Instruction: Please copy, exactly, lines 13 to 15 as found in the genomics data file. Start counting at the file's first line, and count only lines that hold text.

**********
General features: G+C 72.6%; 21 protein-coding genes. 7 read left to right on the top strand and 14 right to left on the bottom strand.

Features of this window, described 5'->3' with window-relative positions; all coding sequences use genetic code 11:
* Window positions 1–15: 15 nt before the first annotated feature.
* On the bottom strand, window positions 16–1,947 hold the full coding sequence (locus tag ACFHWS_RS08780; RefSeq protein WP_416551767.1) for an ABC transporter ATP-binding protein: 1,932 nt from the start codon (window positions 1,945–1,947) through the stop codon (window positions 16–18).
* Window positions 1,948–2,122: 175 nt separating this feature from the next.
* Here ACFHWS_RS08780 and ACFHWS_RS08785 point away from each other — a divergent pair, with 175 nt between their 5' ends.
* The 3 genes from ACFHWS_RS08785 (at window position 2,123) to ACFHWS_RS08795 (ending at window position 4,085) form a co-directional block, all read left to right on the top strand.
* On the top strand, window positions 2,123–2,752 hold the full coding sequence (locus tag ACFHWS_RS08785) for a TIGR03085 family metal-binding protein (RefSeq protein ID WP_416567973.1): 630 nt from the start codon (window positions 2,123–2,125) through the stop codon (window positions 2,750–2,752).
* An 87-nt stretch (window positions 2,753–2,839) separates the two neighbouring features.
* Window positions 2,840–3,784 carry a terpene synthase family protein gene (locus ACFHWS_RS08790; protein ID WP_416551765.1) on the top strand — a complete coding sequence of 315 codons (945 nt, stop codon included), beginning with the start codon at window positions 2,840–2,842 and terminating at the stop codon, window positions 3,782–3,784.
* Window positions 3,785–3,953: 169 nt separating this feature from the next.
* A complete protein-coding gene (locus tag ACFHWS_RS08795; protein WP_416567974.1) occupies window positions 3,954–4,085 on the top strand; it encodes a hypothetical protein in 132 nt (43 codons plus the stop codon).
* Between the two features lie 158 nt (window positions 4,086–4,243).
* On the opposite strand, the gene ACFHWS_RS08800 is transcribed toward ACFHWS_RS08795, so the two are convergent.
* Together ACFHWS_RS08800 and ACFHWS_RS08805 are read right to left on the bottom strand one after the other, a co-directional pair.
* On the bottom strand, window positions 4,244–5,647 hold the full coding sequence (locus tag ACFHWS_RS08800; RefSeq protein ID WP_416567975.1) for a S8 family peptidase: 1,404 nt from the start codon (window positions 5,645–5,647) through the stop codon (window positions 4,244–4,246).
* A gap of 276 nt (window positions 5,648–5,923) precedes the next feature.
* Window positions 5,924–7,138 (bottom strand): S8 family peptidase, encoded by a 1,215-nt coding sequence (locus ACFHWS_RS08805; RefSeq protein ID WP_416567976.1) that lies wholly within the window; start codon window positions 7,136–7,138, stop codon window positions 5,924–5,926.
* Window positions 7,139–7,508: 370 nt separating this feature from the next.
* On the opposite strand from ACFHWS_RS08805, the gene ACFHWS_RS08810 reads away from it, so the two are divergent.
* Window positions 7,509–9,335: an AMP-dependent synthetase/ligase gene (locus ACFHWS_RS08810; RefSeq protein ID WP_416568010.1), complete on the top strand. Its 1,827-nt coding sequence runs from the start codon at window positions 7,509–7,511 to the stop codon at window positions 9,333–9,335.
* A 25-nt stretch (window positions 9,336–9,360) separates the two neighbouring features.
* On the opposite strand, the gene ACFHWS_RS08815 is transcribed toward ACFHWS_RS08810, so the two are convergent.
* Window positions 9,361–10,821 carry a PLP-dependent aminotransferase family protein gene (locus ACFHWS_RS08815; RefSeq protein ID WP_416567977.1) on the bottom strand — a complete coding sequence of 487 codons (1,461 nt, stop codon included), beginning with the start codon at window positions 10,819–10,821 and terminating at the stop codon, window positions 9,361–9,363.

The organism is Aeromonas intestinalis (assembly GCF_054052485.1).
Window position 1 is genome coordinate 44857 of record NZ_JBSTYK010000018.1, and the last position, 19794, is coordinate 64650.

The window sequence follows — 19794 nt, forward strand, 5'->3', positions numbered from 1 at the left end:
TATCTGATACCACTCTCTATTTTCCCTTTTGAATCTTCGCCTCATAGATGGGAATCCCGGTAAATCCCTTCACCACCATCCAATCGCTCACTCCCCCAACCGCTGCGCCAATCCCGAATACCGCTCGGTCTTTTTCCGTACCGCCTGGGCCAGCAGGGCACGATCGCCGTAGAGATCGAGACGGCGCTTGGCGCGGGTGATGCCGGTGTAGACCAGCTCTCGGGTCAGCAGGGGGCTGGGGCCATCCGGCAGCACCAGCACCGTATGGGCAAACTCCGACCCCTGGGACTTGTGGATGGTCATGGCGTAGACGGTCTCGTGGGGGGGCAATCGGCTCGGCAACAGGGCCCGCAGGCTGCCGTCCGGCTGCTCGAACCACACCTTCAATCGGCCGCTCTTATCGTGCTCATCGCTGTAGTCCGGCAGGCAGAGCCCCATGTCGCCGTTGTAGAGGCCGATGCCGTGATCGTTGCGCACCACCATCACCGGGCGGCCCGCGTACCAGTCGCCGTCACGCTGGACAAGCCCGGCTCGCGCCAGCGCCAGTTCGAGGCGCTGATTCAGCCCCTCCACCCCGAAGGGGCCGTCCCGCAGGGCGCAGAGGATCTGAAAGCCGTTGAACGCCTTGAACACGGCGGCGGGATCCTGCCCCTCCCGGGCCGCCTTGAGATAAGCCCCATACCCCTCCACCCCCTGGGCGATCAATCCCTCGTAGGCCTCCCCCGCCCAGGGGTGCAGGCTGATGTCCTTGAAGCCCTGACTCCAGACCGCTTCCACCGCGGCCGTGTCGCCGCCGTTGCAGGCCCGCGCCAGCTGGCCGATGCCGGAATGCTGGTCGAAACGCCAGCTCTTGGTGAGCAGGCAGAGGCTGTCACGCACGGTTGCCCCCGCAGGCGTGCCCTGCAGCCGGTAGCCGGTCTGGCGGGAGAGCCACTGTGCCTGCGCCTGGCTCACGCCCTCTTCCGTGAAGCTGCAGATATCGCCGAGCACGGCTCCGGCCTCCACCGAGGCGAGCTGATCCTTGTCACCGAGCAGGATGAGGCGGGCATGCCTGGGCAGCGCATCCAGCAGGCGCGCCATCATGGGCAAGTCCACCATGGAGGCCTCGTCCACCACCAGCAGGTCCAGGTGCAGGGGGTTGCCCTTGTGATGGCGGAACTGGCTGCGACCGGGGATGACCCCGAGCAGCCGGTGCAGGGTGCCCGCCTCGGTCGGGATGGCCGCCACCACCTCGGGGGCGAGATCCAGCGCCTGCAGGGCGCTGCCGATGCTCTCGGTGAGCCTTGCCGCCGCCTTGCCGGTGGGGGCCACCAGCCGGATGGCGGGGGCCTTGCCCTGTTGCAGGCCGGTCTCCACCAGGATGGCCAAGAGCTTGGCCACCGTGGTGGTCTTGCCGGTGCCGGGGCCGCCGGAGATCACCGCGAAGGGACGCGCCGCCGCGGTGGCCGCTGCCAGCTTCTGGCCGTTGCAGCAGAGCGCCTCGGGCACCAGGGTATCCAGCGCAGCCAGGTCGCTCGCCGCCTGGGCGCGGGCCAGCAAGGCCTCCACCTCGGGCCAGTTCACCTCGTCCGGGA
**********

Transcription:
* Between the two features lie 158 nt (window positions 4,086–4,243).
* On the opposite strand, the gene ACFHWS_RS08800 is transcribed toward ACFHWS_RS08795, so the two are convergent.
* Together ACFHWS_RS08800 and ACFHWS_RS08805 are read right to left on the bottom strand one after the other, a co-directional pair.